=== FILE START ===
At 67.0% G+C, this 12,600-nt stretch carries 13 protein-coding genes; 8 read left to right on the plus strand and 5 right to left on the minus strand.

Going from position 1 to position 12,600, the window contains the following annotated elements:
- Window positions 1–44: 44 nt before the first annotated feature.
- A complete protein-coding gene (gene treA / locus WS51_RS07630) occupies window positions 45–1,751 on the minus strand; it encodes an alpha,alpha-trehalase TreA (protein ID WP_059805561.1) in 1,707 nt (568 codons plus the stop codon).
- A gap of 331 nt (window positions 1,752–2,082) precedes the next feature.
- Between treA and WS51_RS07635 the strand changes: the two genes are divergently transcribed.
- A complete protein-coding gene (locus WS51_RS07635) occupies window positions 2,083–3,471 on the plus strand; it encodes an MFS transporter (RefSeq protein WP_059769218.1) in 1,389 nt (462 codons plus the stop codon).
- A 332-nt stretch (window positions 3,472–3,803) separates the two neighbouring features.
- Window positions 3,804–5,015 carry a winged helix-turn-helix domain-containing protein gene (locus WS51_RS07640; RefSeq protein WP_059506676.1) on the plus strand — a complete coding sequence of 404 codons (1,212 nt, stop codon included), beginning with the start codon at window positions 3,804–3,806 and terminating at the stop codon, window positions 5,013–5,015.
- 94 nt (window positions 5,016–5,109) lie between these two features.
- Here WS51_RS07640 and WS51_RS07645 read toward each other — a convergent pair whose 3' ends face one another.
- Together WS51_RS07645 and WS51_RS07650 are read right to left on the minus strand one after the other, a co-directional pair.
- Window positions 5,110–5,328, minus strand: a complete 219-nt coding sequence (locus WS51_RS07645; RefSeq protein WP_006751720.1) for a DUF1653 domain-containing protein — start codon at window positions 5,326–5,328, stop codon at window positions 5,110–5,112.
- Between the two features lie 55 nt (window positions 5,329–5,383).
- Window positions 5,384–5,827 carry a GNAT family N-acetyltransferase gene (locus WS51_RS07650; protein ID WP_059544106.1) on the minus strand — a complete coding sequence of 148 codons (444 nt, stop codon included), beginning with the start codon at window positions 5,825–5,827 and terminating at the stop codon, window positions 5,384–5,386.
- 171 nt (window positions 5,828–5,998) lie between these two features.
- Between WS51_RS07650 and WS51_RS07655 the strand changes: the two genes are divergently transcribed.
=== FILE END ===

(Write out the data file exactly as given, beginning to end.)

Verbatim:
At 67.0% G+C, this 12,600-nt stretch carries 13 protein-coding genes; 8 read left to right on the plus strand and 5 right to left on the minus strand.

Going from position 1 to position 12,600, the window contains the following annotated elements:
- Window positions 1–44: 44 nt before the first annotated feature.
- A complete protein-coding gene (gene treA / locus WS51_RS07630) occupies window positions 45–1,751 on the minus strand; it encodes an alpha,alpha-trehalase TreA (protein ID WP_059805561.1) in 1,707 nt (568 codons plus the stop codon).
- A gap of 331 nt (window positions 1,752–2,082) precedes the next feature.
- Between treA and WS51_RS07635 the strand changes: the two genes are divergently transcribed.
- A complete protein-coding gene (locus WS51_RS07635) occupies window positions 2,083–3,471 on the plus strand; it encodes an MFS transporter (RefSeq protein WP_059769218.1) in 1,389 nt (462 codons plus the stop codon).
- A 332-nt stretch (window positions 3,472–3,803) separates the two neighbouring features.
- Window positions 3,804–5,015 carry a winged helix-turn-helix domain-containing protein gene (locus WS51_RS07640; RefSeq protein WP_059506676.1) on the plus strand — a complete coding sequence of 404 codons (1,212 nt, stop codon included), beginning with the start codon at window positions 3,804–3,806 and terminating at the stop codon, window positions 5,013–5,015.
- 94 nt (window positions 5,016–5,109) lie between these two features.
- Here WS51_RS07640 and WS51_RS07645 read toward each other — a convergent pair whose 3' ends face one another.
- Together WS51_RS07645 and WS51_RS07650 are read right to left on the minus strand one after the other, a co-directional pair.
- Window positions 5,110–5,328, minus strand: a complete 219-nt coding sequence (locus WS51_RS07645; RefSeq protein WP_006751720.1) for a DUF1653 domain-containing protein — start codon at window positions 5,326–5,328, stop codon at window positions 5,110–5,112.
- Between the two features lie 55 nt (window positions 5,329–5,383).
- Window positions 5,384–5,827 carry a GNAT family N-acetyltransferase gene (locus WS51_RS07650; protein ID WP_059544106.1) on the minus strand — a complete coding sequence of 148 codons (444 nt, stop codon included), beginning with the start codon at window positions 5,825–5,827 and terminating at the stop codon, window positions 5,384–5,386.
- 171 nt (window positions 5,828–5,998) lie between these two features.
- Between WS51_RS07650 and WS51_RS07655 the strand changes: the two genes are divergently transcribed.